How the Need for a B.Y.O.D. Policy can make human resources BEGIN to YEARN for the OLDEN DAYS

Human resources used to be so much simpler than it is today. In the olden days, most HR professionals just worried about which payroll deductions to withhold, how to keep track of vacation, and whether there was an attendance problem in the workplace.  Now, all the key issues in HR are bigger and more complicated, with a lot at stake.  Are your employees properly classified as exempt or non-exempt?  Is there any way on earth to avoid a retaliation claim?  How do I control what my employees are saying about the company on Facebook? 

Like other aspects of society, the workplace and the legal issues surrounding it have advanced over time.  Of course, much of this is due to technology.  With the massive proliferation of the Web 2.0, social media, and smartphones, most employees are connected 24 hours a day/7 days a week/365 days a year, and if they aren’t, they want to be.  This has led many employers to come up with policies which permit employees to bring their own smartphone to work to use for company business.  Thus, the acronym B.Y.O.D (Bring Your Own Device). 

This approach is still relatively new in many workplaces because technology is always ahead of how quickly employers can do anything with it.  It’s also slow to be used thus far because the cost/benefit analysis in adopting such a policy is complex.  Deciding to move to a B.Y.O.D. workplace is not a one-size-fits-every-employer concept. 

Employers must consider many variables when deciding whether to adopt a B.Y.O.D policy.  Probably the biggest con of adopting such a policy is how to manage concerns about proprietary information being spread beyond what’s appropriate.  For instance, if an employee uses a smartphone for work and can download client lists or other confidential information, what happens if that employee loses the phone, or it’s lost or stolen?  Privacy is a huge factor when considering adopting such a policy.

Another con is the up-front cost/coordination it may take with your IT department and legal team.  Those folks may have to develop and/or implement additional security measures and protocols to manage the use of employee time and – as set forth above – the protection of employer data/information.  And speaking of employee time, a B.Y.O.D. policy makes it even more critical to keep good track of what hours employees are working when they aren’t actually at the office.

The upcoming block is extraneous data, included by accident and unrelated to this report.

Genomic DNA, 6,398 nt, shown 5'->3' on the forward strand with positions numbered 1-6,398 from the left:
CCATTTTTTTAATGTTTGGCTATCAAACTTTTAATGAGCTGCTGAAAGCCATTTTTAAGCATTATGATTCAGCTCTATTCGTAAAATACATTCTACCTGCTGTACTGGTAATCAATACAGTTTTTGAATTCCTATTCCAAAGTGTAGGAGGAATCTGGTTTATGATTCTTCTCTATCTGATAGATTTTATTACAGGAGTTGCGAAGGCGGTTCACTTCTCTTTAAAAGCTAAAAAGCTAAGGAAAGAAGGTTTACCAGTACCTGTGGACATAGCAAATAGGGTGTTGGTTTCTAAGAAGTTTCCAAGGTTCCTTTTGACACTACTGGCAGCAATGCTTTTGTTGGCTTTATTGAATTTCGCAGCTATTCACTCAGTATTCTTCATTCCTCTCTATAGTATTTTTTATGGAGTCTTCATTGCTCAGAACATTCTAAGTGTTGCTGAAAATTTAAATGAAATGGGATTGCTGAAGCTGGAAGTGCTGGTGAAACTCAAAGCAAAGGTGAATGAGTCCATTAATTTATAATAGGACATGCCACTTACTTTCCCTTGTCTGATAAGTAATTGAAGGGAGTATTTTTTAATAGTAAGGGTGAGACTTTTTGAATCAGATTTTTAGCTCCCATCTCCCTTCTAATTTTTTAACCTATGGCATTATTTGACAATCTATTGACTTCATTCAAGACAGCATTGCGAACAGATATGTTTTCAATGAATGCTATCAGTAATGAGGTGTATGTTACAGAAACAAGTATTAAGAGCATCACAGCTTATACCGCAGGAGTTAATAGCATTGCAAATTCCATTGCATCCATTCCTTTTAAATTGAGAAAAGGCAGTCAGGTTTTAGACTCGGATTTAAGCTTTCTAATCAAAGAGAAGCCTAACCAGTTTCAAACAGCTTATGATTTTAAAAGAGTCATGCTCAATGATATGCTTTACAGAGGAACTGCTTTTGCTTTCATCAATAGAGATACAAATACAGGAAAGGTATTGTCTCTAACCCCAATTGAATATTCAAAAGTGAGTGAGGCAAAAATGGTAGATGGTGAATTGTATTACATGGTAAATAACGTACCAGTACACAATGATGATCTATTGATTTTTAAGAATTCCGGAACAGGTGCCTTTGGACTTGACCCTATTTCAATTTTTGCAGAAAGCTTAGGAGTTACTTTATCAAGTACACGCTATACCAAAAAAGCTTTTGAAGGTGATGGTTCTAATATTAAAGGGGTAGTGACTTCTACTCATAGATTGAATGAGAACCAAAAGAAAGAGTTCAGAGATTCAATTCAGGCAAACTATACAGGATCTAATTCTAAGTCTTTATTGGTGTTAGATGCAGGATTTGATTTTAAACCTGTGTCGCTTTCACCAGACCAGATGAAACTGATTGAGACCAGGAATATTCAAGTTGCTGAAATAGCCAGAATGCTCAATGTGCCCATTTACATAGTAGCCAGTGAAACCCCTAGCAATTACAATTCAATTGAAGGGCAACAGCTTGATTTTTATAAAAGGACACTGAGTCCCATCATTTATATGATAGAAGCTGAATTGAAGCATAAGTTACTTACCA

On the positive side, allowing employees to B.Y.O.D. to work can certainly result in increased efficiency.  Depending on the workforce you have, employees may be able to do more for you in less time. 

Additionally, adopting a B.Y.O.D. policy can be a key component to a strategy for progressive change for some employers.  It can help attract good employee talent and transform the way business is done.  Moreover, depending on your industry, it can provide new and easier ways for your employees to network, build a brand, or conduct and market your products and services.

If you decide to adopt a B.Y.O.D. culture in your workplace, having a policy which governs the use of those devices is crucial.  Here are the key components of any such policy: 

–          Define what acceptable use of the device is, and when that use is acceptable;

–          Describe the type and kind of devices which can be used;

–          Address what kind of reimbursement for device or service will be provided;

–          Adopt appropriate security provisions, both device-specific and network-specific;

–          Establish protocols for what happens if the device is lost or stolen, including the possibility of remotely wiping the device clean;

–          Clarify the privacy employees have in using the device to access your network, like with any employee use of company electronic equipment;

–          Link the employee’s use of his/her own device to compliance with your other employment policies/work rules, like those on harassment, etc.; and,

–          A statement of intent to discipline for non-compliance.


Again, a B.Y.O.D. policy is not right for every employer.  In fact, for many employers, the thought of this concept makes them want to turn back the clock a few decades.  However, if you do adopt one, strongly consider the components set forth above.  And, it wouldn’t be a bad idea to seek competent legal assistance in the process, either.

Mario Bordogna represents clients in all aspects of labor and employment law in state and federal courts. Mr. Bordogna concentrates his practice in the areas of employment litigation, employment discrimination, workers’ compensation, employment counseling, and labor–management relations.
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